How modern therapy is like learning to play the piano

When learning how to play piano, or engaging in modern therapy, the best ways to make improvements are to listen closely to your lessons, practice in-between them, and learn how to read the notes while studying the theories behind them.

Not all therapy is created equal. The archetype of therapy – laying on the couch, endlessly talking about dreams and your mother, is but one form – most closely resembling psychoanalytic psychotherapy. However, more recent approaches have turned this model on its head.

In particular, Cognitive Behavioral Therapy (CBT) and Dialectical Behavior Therapy (DBT) are data-driven, time-limited, and evidence based. They focus on what you are doing, thinking, and feeling, in the moment and on a daily basis, not what happened in your childhood. They require active engagement and practice between sessions, and how good you feel is directly and proportionately related to how much work you put in.

Based on the idea that our thoughts create our reality, CBT teaches us to critically examine how we’re are thinking, and to rewrite the script. Imagine I’ve just bombed in a recent performance review at work. That event objectively happened, and it’s totally rational to feel negatively towards that, but it’s actually what I tell myself about that event that shapes my mood. If I tell myself that “I’m such a loser”, “everyone hates me”, or “I’m going to lose my job and not be able to provide for my family”, those feelings are the things that create the depression that I feel, not the event itself.

This graphic explains the cycle that your thoughts, feelings, and reactions create and CBT wants to help interrupt – when I feel like this, I am debilitated (I’m a loser, why bother trying); disconnected (because everyone hates me); and panicked (because I’m about to lose my job).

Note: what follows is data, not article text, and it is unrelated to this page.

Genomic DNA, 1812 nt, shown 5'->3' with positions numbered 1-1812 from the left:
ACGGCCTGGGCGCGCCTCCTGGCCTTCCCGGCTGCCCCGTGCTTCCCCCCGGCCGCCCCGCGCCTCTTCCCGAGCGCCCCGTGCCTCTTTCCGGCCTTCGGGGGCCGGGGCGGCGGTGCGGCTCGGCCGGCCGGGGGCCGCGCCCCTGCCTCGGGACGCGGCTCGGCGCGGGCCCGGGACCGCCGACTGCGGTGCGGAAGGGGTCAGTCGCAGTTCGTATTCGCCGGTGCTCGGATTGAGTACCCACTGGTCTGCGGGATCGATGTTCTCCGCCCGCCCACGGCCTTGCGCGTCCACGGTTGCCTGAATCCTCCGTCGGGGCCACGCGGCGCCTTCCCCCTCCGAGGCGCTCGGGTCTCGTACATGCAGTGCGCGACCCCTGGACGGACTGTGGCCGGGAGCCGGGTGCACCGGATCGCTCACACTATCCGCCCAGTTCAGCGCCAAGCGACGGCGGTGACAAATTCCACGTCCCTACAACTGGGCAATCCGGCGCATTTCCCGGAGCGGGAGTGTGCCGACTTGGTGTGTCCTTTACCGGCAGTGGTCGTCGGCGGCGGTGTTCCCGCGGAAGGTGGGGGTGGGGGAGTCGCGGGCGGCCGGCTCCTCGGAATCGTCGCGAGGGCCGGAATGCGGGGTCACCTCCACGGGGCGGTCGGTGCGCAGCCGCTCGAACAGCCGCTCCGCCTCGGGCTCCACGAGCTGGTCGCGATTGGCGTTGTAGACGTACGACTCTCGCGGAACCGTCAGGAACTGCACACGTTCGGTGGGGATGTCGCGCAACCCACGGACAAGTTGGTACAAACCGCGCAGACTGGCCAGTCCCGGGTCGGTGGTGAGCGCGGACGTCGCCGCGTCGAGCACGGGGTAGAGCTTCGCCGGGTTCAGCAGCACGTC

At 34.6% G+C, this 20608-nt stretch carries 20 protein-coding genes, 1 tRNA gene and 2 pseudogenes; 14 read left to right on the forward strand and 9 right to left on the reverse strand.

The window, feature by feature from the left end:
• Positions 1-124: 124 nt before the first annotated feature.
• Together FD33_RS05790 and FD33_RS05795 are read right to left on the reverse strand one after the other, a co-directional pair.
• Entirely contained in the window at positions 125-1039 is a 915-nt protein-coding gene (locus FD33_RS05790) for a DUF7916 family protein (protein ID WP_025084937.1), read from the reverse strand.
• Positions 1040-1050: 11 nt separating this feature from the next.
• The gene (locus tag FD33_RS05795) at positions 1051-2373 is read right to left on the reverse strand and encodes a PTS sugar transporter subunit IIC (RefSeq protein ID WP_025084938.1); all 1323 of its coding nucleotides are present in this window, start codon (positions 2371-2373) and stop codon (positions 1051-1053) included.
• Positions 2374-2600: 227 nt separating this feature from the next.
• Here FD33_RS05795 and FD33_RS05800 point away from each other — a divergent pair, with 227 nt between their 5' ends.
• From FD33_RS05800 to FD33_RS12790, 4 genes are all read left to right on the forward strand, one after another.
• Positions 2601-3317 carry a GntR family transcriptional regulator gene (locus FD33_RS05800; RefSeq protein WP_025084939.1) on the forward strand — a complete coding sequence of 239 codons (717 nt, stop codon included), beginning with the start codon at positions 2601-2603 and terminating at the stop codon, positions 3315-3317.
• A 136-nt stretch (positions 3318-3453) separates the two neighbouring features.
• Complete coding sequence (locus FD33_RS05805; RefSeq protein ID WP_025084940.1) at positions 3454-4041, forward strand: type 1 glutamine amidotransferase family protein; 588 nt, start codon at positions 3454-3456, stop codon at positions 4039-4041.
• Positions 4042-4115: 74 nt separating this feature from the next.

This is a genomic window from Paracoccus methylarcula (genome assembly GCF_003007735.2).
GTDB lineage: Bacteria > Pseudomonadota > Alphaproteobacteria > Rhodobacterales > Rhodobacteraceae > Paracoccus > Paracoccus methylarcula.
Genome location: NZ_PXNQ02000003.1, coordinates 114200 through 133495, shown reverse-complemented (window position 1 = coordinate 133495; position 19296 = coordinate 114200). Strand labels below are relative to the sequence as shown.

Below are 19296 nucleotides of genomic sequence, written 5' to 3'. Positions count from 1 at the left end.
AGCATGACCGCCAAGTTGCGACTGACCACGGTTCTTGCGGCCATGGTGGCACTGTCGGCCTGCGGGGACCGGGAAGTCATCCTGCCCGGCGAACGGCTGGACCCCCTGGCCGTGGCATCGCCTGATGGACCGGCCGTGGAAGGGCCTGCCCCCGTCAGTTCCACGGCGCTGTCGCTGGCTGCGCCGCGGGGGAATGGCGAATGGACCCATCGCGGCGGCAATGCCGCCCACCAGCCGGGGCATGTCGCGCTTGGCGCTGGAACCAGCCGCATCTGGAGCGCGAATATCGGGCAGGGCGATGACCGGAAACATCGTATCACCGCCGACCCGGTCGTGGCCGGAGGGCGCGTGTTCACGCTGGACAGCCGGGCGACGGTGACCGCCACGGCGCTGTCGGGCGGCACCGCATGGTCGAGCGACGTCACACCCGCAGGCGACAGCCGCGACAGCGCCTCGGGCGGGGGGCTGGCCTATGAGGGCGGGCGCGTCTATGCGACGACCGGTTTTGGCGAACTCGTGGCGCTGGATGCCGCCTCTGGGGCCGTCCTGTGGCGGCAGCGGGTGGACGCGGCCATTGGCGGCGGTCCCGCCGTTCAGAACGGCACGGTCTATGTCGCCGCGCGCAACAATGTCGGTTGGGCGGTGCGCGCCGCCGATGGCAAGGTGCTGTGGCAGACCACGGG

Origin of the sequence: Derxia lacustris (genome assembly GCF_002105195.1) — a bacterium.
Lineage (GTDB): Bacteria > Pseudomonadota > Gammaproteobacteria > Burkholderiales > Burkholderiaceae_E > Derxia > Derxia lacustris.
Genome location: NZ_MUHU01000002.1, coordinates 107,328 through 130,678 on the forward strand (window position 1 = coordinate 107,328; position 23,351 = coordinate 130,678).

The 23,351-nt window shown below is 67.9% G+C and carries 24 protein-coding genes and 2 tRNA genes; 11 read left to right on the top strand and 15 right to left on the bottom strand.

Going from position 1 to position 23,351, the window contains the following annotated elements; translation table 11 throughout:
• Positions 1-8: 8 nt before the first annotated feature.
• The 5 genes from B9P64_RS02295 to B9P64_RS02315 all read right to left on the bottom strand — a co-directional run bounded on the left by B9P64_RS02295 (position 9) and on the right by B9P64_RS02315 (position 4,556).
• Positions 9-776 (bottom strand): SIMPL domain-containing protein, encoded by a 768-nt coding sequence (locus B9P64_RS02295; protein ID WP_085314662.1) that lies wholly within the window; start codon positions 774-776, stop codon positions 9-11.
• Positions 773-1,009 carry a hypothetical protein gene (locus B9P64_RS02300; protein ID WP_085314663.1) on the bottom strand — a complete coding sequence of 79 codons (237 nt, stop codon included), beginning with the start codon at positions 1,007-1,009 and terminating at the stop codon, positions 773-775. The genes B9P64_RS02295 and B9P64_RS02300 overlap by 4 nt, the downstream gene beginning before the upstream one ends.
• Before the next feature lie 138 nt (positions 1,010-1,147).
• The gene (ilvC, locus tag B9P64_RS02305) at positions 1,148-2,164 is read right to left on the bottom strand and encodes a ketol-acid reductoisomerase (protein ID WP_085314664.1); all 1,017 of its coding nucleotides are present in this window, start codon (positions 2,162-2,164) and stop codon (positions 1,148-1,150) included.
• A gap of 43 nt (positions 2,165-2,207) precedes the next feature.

Under stress like this our ability to deal with situations is diminished, and we tend to spiral downwards. Turns out that it’s not that easy to fix our emotions, so CBT is aimed at an easier target – our thinking. This process would teach us that these cognitions (i.e., thoughts) are distorted in very common ways, in this case; “I’m such a loser” is an example of labelling and black & white thinking; the thought that “everyone hates me” is both mind-reading and black & white thinking; and “I’m going to lose my job…” is fortune telling.

In addition to identifying the distortions in our thoughts, the final task is to re-write the thoughts without those distortions. This is SUCH a deceivingly simple, yet powerful, exercise. This doesn’t mean pretending everything is fine – we adjust the interpretation of the event so it’s more realistic, but we don’t ignore the situation itself. In this case; “I’m such a loser” can become “I’m disappointed, but it’s not the end of the world, I’ve had many positive performance reviews in the past”, “everyone hates me” can become “I know that my manager and I haven’t seen eye to eye, but I get on great with most of my colleagues”, and “I’m going to lose my job” can become “I really thought I did well this quarter, I’ll seek clarity and more frequent feedback to demonstrate that I want to do well here.”

This process needs to be repeated again and again to lead to lasting improvements in mood. Just like piano lessons, the more you do in between sessions, the faster you’ll improve and the better you’ll get. Practicing thought challenging is a skill that ultimately will shift how your brain is thinking about situations. In essence, challenging your thinking is the same as practicing scales. The more you do it, the better you’ll get, and it’s tough to make real improvements without putting in the work.

When you learn piano, you also have to learn music theory alongside the basic skill set. Similarly, there is psychoeducation in CBT, alongside the actual skills themselves. Psychoeducation explains how our minds deal with information, and in some cases, it can be immensely powerful and lead to change in and of itself. One powerful example – someone who suffers with panic attacks can perceive that they’re having a heart attack, which can in turn make their heart rate increase and be misinterpreted as evidence of a cardiac event. Practicing psychoeducation can be one of the best tools to fight the delusions your brain is creating to cause a situation like that.

So, that’s practice and learning. The final piece of CBT is tracking, which involves tracking metrics that improve our mood, and the improvements we can make simply by following and being aware of them. But we’ll save that for our next piece.